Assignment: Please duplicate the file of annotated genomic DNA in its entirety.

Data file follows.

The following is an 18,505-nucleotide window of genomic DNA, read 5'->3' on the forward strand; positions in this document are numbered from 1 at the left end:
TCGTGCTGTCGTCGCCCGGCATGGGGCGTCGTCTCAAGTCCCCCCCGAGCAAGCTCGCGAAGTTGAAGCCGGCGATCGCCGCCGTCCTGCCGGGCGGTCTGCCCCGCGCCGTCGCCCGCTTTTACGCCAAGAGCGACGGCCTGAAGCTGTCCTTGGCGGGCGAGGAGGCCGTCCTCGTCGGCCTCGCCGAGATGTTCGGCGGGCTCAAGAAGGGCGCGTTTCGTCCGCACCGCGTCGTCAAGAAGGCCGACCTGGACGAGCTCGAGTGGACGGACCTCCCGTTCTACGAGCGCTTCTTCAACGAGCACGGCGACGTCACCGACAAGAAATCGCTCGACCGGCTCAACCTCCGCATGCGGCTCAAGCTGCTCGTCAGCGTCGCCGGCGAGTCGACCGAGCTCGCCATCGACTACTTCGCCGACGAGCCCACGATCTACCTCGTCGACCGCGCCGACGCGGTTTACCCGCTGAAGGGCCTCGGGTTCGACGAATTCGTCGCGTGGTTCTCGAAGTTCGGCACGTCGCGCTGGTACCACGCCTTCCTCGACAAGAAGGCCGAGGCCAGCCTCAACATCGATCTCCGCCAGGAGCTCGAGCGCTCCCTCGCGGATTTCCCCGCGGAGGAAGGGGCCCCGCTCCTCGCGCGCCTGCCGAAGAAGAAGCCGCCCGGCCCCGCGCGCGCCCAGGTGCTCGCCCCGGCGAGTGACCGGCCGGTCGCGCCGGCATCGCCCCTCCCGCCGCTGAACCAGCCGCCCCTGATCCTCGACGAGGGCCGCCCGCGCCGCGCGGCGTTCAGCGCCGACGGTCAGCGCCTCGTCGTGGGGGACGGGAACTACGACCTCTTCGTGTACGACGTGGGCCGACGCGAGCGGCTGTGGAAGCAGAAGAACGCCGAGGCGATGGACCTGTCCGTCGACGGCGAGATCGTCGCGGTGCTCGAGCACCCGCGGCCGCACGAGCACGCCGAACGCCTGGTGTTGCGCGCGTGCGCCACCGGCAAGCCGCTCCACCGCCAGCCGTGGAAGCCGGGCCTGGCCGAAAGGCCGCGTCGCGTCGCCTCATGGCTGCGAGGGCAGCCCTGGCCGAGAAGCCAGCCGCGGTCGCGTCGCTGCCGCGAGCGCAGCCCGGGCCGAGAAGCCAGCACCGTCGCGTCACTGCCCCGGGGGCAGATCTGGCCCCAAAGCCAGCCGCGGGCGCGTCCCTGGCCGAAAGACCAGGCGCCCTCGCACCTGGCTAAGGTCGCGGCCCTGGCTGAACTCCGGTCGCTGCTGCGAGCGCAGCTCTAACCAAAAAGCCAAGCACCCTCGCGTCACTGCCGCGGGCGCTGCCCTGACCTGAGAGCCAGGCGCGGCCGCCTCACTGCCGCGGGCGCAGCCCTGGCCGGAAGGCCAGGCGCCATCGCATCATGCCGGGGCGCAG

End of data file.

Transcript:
The following is an 18,505-nucleotide window of genomic DNA, read 5'->3' on the forward strand; positions in this document are numbered from 1 at the left end:
TCGTGCTGTCGTCGCCCGGCATGGGGCGTCGTCTCAAGTCCCCCCCGAGCAAGCTCGCGAAGTTGAAGCCGGCGATCGCCGCCGTCCTGCCGGGCGGTCTGCCCCGCGCCGTCGCCCGCTTTTACGCCAAGAGCGACGGCCTGAAGCTGTCCTTGGCGGGCGAGGAGGCCGTCCTCGTCGGCCTCGCCGAGATGTTCGGCGGGCTCAAGAAGGGCGCGTTTCGTCCGCACCGCGTCGTCAAGAAGGCCGACCTGGACGAGCTCGAGTGGACGGACCTCCCGTTCTACGAGCGCTTCTTCAACGAGCACGGCGACGTCACCGACAAGAAATCGCTCGACCGGCTCAACCTCCGCATGCGGCTCAAGCTGCTCGTCAGCGTCGCCGGCGAGTCGACCGAGCTCGCCATCGACTACTTCGCCGACGAGCCCACGATCTACCTCGTCGACCGCGCCGACGCGGTTTACCCGCTGAAGGGCCTCGGGTTCGACGAATTCGTCGCGTGGTTCTCGAAGTTCGGCACGTCGCGCTGGTACCACGCCTTCCTCGACAAGAAGGCCGAGGCCAGCCTCAACATCGATCTCCGCCAGGAGCTCGAGCGCTCCCTCGCGGATTTCCCCGCGGAGGAAGGGGCCCCGCTCCTCGCGCGCCTGCCGAAGAAGAAGCCGCCCGGCCCCGCGCGCGCCCAGGTGCTCGCCCCGGCGAGTGACCGGCCGGTCGCGCCGGCATCGCCCCTCCCGCCGCTGAACCAGCCGCCCCTGATCCTCGACGAGGGCCGCCCGCGCCGCGCGGCGTTCAGCGCCGACGGTCAGCGCCTCGTCGTGGGGGACGGGAACTACGACCTCTTCGTGTACGACGTGGGCCGACGCGAGCGGCTGTGGAAGCAGAAGAACGCCGAGGCGATGGACCTGTCCGTCGACGGCGAGATCGTCGCGGTGCTCGAGCACCCGCGGCCGCACGAGCACGCCGAACGCCTGGTGTTGCGCGCGTGCGCCACCGGCAAGCCGCTCCACCGCCAGCCGTGGAAGCCGGGCCTGGCCGAAAGGCCGCGTCGCGTCGCCTCATGGCTGCGAGGGCAGCCCTGGCCGAGAAGCCAGCCGCGGTCGCGTCGCTGCCGCGAGCGCAGCCCGGGCCGAGAAGCCAGCACCGTCGCGTCACTGCCCCGGGGGCAGATCTGGCCCCAAAGCCAGCCGCGGGCGCGTCCCTGGCCGAAAGACCAGGCGCCCTCGCACCTGGCTAAGGTCGCGGCCCTGGCTGAACTCCGGTCGCTGCTGCGAGCGCAGCTCTAACCAAAAAGCCAAGCACCCTCGCGTCACTGCCGCGGGCGCTGCCCTGACCTGAGAGCCAGGCGCGGCCGCCTCACTGCCGCGGGCGCAGCCCTGGCCGGAAGGCCAGGCGCCATCGCATCATGCCGGGGCGCAG